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Yeah, but IIGS software is like .01% of the Apple II software out there. Most people aren't buying a IIGS just to run IIGS software, and then just to run IIGS software designed to be hard drive friendly.

 

I would never recommend somebody buy a device that will only emulate hard drives when other devices do both hard drives and floppy drives. It doesn't make sense.

 

I was providing options that suit *all* user types. If the OP was planning to run a lot of 16 bit apps (like I do), I wouldn't want to be running from a Floppy Emu. Compared to my CFFA3000 it would be like running through molasses. ;-)

 

By the way, Ian Kim's solution that I linked too does floppy and hard disk emulation AFAIK.

 

And, if the OP does go for a hard disk based solution, here is a link to all of the games currently converted by qkumba to run from ProDOS:

ftp://ftp.apple.asimov.net/pub/apple_II/images/games/collections/san_inc_prodos/

and some more by usotsuki:

ftp://ftp.apple.asimov.net/pub/apple_II/images/games/collections/usotsuki_prodos/

 

I have many of these installed on a real hard disk attached to my //e via a High Speed SCSI.

 

Personally I would also recommend a solution that does both floppy and hard disk emulation, but I was just putting it out there that there are alternatives.

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I'd stick with CFFA 3000. It's well supported and characterized, that means people know how it works and can help troubleshoot any issues and answer questions. It's THE premier solution built of quality parts with real 5v - 3.3v translators on the bus. It's been around for like 15 year or so.

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I'd stick with CFFA 3000. It's well supported and characterized, that means people know how it works and can help troubleshoot any issues and answer questions. It's THE premier solution built of quality parts with real 5v - 3.3v translators on the bus. It's been around for like 15 year or so.

 

Well, not quite - CFFA3000 has been around since 2011 (so about 6 years); but the original CFFA design has indeed been around for about 15 years. I have one of each and will be getting another CFFA3000 when the next batch rolls out. They are truly awesome cards!

 

My only gripe with the CFFA3000 is that they never got DMA working to increase the performance. But for all the positives they bring to the table, this is a minor inconvenience. :-)

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I have a CFFA3000 also, but I haven't disassembled the firmware yet to see if I could speed it up like it was done with the CFFA v2.0. On a 7 Mhz IIGS with CFFA 2.0, I wrote a driver that could give 500 kb/sec block reads and writes. This was accomplished due to the IIGS can read a 16 bit word from the card at a time. There is a post on Rich Drehers website that has the driver. This driver did not work with the original CFFA v1.2.

 

But for disk access speed, it was the cat's meow, that made reading and writing even to a hard drive a lot of fun. Even at half the speed of DMA, it was quite a speed improvement over anything else. If you do find a CFFA card on ebay, get the version 2.0, since for me, it was very stable, easy to tap into the firmware, it also gives access of up to 128 GB (yes gigabytes) of an SD card that is accessible from Prodos 8. But another driver I wrote only gave access to 8 GB (which is 256 volumes of 32 Mb each) which, I believe, is enough to store all the games and programs for both Apple ii and IIGS software.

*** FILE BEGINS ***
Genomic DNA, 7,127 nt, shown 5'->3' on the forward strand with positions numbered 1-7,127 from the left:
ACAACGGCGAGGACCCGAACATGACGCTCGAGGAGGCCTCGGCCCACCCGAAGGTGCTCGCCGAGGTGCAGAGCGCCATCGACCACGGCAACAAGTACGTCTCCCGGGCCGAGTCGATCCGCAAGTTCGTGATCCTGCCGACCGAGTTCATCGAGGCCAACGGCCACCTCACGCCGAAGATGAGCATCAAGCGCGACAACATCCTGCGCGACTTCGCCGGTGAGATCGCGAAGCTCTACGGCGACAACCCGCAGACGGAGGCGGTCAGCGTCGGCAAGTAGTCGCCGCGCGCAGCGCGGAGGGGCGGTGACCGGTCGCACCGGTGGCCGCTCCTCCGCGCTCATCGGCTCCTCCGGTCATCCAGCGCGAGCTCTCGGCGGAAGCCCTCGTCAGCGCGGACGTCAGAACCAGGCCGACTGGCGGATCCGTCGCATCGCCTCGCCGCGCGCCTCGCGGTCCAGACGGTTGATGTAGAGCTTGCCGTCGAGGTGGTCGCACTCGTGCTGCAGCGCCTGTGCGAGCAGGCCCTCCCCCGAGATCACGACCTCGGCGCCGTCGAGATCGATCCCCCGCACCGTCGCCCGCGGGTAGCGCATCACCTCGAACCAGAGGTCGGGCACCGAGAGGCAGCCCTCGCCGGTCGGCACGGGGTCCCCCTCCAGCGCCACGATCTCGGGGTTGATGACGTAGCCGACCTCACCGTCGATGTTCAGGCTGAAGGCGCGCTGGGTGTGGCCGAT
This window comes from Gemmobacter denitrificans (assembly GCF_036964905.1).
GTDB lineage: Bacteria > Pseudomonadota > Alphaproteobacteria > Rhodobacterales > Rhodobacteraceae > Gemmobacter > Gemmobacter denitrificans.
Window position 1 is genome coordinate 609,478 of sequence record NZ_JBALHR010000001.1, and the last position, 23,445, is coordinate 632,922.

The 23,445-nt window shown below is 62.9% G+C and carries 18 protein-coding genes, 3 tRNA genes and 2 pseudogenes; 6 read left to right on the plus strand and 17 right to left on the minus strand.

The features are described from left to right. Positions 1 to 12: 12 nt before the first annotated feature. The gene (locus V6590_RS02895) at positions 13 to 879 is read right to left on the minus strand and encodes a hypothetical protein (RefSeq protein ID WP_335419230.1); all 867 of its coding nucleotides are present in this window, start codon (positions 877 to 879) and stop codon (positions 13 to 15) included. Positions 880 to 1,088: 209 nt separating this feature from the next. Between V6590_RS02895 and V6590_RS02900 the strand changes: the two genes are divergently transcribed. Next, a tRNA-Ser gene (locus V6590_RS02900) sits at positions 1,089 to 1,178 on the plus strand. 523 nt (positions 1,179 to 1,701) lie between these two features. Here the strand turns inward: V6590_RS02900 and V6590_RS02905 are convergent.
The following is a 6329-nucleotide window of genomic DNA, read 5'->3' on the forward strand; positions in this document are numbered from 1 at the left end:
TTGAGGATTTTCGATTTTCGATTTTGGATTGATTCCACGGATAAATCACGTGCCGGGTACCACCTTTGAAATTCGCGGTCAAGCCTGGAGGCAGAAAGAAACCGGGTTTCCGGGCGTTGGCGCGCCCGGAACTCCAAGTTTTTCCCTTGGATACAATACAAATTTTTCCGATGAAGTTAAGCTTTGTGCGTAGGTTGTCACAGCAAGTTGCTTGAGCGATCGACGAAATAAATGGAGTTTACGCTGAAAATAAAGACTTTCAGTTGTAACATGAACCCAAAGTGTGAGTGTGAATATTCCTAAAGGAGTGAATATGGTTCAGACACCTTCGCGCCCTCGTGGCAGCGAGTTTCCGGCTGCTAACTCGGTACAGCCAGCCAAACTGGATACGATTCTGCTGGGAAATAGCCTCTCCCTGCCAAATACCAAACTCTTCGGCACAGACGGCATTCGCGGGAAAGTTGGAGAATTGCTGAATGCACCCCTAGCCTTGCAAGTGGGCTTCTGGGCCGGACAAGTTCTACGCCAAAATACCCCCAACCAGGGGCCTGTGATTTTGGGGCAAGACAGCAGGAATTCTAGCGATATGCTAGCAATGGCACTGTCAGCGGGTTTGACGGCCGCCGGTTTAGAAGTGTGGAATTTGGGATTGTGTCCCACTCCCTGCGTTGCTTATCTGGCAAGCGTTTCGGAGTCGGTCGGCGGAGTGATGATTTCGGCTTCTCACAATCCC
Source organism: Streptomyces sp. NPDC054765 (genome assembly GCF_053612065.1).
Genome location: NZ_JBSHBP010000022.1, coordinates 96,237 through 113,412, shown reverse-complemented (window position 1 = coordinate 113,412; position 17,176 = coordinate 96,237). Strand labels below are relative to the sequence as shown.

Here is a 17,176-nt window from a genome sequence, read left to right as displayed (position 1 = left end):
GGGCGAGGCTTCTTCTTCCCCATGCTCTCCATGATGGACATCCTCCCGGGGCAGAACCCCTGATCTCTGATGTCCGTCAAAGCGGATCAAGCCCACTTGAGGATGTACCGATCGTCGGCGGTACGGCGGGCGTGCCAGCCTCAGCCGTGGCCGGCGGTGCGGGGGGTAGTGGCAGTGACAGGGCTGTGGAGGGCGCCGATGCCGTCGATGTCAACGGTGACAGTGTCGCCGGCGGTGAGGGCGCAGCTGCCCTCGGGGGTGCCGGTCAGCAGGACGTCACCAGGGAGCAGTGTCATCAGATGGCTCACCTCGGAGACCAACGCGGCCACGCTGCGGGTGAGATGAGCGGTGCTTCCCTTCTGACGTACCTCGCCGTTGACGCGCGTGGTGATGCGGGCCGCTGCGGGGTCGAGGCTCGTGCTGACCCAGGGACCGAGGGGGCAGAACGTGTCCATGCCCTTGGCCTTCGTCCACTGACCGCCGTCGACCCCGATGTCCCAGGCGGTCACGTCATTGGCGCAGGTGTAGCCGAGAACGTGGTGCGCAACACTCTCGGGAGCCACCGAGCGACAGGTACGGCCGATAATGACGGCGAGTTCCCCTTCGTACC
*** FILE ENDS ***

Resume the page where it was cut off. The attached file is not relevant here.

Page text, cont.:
But the bottom line is, whenever you play with original hardware, you will want to speed everything up as fast as possible to prevent your brain from sitting idle. Probably why I moved to emulators and run them wide open most of the time. Only slow them down to play the odd game and to catalog a volume, and even then I'm re-writing the CATALOG command so the emulator can be run at full speed.

 

Due to the availability of some of the devices, one still might want to get the Megadrive or an older CFFA card just to have something with mass storage until something better comes along.

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I think I'll go for the MicroDrive/Turbo. After looking for software options for this machine, I stumbled across the What Is The Apple IIgs website and found a ton of HD images that have a lot of 8 bit and 16 bit software pre-installed. I haven't checked out Polymorph's links yet, but it sounds like something marginally similar to the Amiga's WHDload project.

 

I would snag a CFFA, but the limited production runs and waitlists just aren't my thing, and I don't want to babysit the website for news that a new batch might be coming in a few weeks or months and then HOPE I can get one when they come.

 

If there is a application or game that won't run from HD, I can always just dump it to a floppy from the HD. In fact, I love the sound the Apple II drives makes. It makes "Wizardry!" sound like "Wizardry!" to me. :)